CHINA'S OPEN-DOOR POLICY: 30TH ANNIVERSARY
As China's streets have morphed from the seas of blue and green of the pre-reform days to the riot of colours of today, so its society, too, has been transformed into a vibrant entity. Some would say the Chinese have lost their soul in their pursuit of material well being, but the signs are that they are seeking a value system that can sustain the world's oldest continuous civilisation.
By Goh Sui Noi
MS LI Si, 38, learnt not to trust anyone in Beijing the hard way.
Widowed eight years ago, she left her two young children with her mother in the small city of Yingtan in Jiangxi province to look for work in the nation's capital. She was hired as a domestic helper and was told by her employers to treat them as family. This she was happy to do, waking up at the crack of dawn to work and going to bed late at night.
After a month, she was paid 1,000 yuan (S$220), 200 yuan short of the agreed amount, and told to leave. The reason was that she did not do her job well.
Ms Li felt hurt and angry - and exploited. 'Where I come from, people are honest and simple, but here it's different. They take advantage of you, trick you and take you for a fool,' she said.
Now, after several years of working as a nanny, she is interning at a non-government organisation for women migrant workers, hoping to teach others like her how to protect their rights.
'Migrant workers are hardworking and honest, and work at the dirtiest and most tiring of jobs, but we are looked down upon and bullied,' she said. Yet, if she had not moved to Beijing, she would have been hard pressed to keep her family afloat.
Pursuing individual interests
THREE decades of market reforms have resulted in spectacular economic growth and improved the lives of hundreds of millions of Chinese. But the reforms have also meant the dismantling of the planned economy. The 'iron rice bowl' of Maoist China no longer exists, and as a result, society has become a lot less equal than before. There is a widening income gap between rural and urban areas, coastal and inland regions and within communities.
Social injustice has been exacerbated by corruption and the collusion between government and business, said sociologist Guo Yuhua of Qinghua University. Ideally, there should be balance among the government, market and society, but in China, the social pillar is 'too weak', she said.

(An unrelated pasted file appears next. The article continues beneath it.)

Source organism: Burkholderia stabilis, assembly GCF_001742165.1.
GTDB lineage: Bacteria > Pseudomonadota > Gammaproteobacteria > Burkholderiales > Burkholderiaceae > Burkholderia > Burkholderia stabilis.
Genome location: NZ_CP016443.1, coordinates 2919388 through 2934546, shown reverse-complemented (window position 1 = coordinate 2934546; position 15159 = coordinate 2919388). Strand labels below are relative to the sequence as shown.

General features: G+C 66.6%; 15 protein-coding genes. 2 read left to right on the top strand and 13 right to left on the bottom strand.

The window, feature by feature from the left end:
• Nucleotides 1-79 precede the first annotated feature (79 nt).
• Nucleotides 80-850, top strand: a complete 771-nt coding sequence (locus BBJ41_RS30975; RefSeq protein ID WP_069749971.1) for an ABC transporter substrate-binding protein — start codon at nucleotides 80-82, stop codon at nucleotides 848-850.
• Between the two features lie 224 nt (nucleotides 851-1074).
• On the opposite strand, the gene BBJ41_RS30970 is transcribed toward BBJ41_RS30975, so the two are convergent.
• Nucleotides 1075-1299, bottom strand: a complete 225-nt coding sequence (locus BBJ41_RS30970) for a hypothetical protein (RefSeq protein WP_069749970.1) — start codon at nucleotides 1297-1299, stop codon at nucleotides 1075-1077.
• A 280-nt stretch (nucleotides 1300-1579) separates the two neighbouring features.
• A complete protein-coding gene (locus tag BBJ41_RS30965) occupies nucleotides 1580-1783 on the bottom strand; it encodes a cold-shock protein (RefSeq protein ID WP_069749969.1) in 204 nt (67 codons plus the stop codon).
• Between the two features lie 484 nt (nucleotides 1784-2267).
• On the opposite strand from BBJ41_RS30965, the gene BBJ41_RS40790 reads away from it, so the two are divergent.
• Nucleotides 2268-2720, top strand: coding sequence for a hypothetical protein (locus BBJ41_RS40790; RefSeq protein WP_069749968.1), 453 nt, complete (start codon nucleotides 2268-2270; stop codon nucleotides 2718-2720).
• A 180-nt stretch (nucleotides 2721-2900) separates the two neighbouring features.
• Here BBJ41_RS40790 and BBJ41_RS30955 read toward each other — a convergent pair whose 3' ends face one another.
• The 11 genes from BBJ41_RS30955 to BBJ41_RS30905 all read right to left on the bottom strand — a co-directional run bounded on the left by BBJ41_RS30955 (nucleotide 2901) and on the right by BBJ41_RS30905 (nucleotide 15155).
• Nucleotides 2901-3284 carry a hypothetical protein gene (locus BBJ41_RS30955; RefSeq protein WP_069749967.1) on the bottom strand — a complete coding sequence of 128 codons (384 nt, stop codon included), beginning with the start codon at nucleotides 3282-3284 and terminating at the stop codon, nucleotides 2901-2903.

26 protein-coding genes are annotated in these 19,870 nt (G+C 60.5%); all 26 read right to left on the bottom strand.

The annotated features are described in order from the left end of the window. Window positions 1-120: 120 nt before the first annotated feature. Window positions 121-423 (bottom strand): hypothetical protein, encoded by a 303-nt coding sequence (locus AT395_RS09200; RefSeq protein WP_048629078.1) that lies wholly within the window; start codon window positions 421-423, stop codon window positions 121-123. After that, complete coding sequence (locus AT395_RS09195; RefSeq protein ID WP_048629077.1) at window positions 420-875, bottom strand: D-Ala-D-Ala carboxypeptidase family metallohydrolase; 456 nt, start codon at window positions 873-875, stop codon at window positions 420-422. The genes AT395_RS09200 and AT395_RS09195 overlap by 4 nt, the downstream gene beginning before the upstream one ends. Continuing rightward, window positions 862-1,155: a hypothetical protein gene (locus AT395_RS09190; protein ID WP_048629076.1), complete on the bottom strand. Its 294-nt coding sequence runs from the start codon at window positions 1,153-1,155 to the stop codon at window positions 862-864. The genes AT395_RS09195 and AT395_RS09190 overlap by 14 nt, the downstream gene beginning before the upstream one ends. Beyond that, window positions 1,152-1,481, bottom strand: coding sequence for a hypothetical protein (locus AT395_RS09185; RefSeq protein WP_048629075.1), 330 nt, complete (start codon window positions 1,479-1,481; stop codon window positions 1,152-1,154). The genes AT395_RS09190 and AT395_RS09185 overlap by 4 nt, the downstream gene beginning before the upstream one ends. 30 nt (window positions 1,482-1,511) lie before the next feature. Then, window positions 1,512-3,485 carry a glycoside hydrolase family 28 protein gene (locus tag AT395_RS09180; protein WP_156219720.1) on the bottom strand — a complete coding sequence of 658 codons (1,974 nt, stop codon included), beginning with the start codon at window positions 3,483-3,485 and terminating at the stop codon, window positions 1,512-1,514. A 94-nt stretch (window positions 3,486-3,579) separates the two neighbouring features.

'With marketisation, the government should have retreated. But what has happened is that the market and the government have combined to become a powerful entity,' she noted. Thus, migrant workers are owed their salaries and government officials and developers cooperate to forcibly take over people's houses and lands without giving adequate compensation. The disadvantaged are paying the price for reforms but not enjoying the benefits, she added.
Indeed, many of the tens of thousands of protests that occur in China yearly have been staged by unhappy farmers and urban residents who have lost their land through land grabs or have been forcibly evicted from their homes.
Meanwhile, the old cradle-to-grave welfare system - with the danwei or work unit taking care of workers and their families, including their education, housing, health and pensions - has broken down, so people have to learn to take responsibility for themselves.
The government allows movement from the countryside to the city so surplus rural labour can help man the factories of coastal urban centres. Also, urban residents move between cities in search of better jobs. But such mobility has meant the breakdown of old familial ties. In the villages, the most able workers, both men and women, have moved out, leaving behind them old folk, young children and women who take care of both the old and the young as well as farm the land. In urban centres, many old folk no longer live with their children, who may be living in a different city. The old system of caring for the elderly in extended households is disintegrating.
The shift towards a market economy over the past 30 years has meant an increasing emphasis on individual, as opposed to social, interests. This, coupled with the earlier destruction of traditional cultural values and religious practices particularly in the first three decades of communist rule, has produced a pragmatic society - 'achieving one's objectives through means fair or foul', as some analysts have put it.
'People are too focused on practical effectiveness. We are too focused on functionality and lack the pursuit of values,' said Professor Guo.
Vibrant, lively society
BUT the picture is not all bleak.
As population expert Li Xiaoping of the Chinese Academy of Social Sciences noted, the dilution of kinship and friendship ties as a result of marketisation makes it easier to develop the rule of law. Such ties have traditionally been impediments to the establishment of rule of law, he said.
Chinese society today is also more pluralistic than before and thus more tolerant. For example, homosexuality is now openly discussed. There is also greater respect for each individual's choice of lifestyle, a growing 'live and let live' attitude, Professor Li said.